The act of pairing hopefully good food with hopefully good wine is one of the most important facets of the drink. In smarter restaurants sommeliers are there to aid the client in choosing the correct wine to go with whatever dish is ordered. At home you must rely on old adages and rules.
Red wine goes with red meats and heavier food.
White wine goes with white meats, fish and greenery.
Rosé wine is ignored.
Sparkling wine is for celebrations, right?
Sweet wines are for desserts.
Now, these old tricks are based in logic, but of course, as with everything in life, nothing is that simple. Here at SWE, and indeed here in Spain, the most important thing is that you are drinking a wine you like and are having a good time. It’s no use drinking a bottle of red wine with your steak and chips if it cost you 1.50€ and is disgusting just because it’s red. Similarly the detail to which you could dive head first into the act of food/wine harmonies is as great as the range of food and wines themselves. Having a fairly spicy Indian curry? Have an off dry or semi-sweet chilled German Riesling. Having a sweet and spicy BBQ? Try a big Malbec.
Generally speaking there are tastebud sensations at work that will affect the perception of flavour of both the food and the wine when they hit your tongue.
ACIDIC FOOD: Best to pair with high acidity wines. E.g. Lemony grilled fish and shrimp with Albariño.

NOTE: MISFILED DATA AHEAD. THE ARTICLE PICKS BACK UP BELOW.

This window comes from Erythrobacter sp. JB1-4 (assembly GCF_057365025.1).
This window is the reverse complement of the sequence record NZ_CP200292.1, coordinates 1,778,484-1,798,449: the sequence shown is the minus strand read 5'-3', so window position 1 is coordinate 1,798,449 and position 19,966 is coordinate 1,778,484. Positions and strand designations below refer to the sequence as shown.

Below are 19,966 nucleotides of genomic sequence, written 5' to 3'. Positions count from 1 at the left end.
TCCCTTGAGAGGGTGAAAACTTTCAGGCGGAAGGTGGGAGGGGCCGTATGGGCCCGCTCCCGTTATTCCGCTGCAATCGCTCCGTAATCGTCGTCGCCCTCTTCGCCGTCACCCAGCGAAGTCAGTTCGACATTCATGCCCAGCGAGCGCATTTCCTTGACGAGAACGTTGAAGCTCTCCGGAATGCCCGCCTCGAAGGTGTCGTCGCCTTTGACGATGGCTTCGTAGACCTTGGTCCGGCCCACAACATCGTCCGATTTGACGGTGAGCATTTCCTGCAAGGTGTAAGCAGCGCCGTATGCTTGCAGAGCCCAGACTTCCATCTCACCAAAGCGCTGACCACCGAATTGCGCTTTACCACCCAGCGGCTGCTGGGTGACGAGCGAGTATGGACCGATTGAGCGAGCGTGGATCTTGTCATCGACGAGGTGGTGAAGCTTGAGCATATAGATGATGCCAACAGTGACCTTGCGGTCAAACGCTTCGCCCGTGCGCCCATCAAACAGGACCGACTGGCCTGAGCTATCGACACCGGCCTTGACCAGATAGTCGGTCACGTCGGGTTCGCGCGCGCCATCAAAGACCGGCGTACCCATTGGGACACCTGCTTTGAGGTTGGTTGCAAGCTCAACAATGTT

- When food is acid, the perception of body, sweetness and fruitiness goes UP; but the perception of acidity goes DOWN.
BITTER FOOD: Best to pair with low or non-tannic wines, perhaps with salinity or a touch of sweetness. E.g. Almonds and olives with sweet, red vermouth.
- When food if bitter, the bitterness in the wine goes UP.
SPICY FOOD: Tricky, but cold off-sweet or sweet wines will work here. If in doubt, have a beer. E.g. Indian curry with German Riesling.
- When food is spicy, the perception of bitterness, acidity and alcohol burn goes UP; and the perception of body, richness, sweetness and fruitiness goes DOWN.
SWEET FOOD: Best to pair with sweet wines as it’ll make dry wines taste bitter. E.g. Sauternes with dessert. Anomaly? Port and strong blue cheese.
- When food is sweet, the perception of bitterness, acidity and alcohol burn goes UP; but the perception of body, sweetness and fruitiness goes DOWN.
RICH FOOD: Fatty, heavy, salty and rich food are best paired with high-tannin or acidic wines. E.g. Steak and chips with Rioja.
- When food is salty, the perception of body in the wine goes UP; but the perception of bitterness and acidity in the wine goes DOWN.
Generally speaking, the more complicated, aged, sweet, or structured the wine is, the more complicated it will be to pair. Younger, unoaked wines are always less stressful.
The other, less sciency way of looking at it is to think about generally what kinds of food generally pair well with wine types. Here is the SWE shortlist on what to pair your wine with. General consumers only. Don’t get angry at us sommeliers.
Red meat, cured meat, white meat, cheeses, spices
Though lighter, slightly chilled reds, like young Pinot Noir, Beaujolais, Garnacha, could pair with heavier fish.
Cured meat, white meat, shellfish, fish, cheese, vegetables, spices
Rosé, though much lambasted incorrectly, is one of the great pairing wines when dry.
Cured meat, white meat, shellfish, fish, cheese, vegetables
Cured meat, white meat, shellfish, fish, cheeses, vegetables, spices, dessert
Another of the world’s great pairing wines. Young Champagnes and Cavas go with almost everything.
So, as you can see, there’s a lot of nuances and variations. But if there was one golden rule, just one, to help you navigate the world of food and wine pairing? Match like for like. Sweet with sweet; heavy with heavy; light with light; acidic with acidic etc.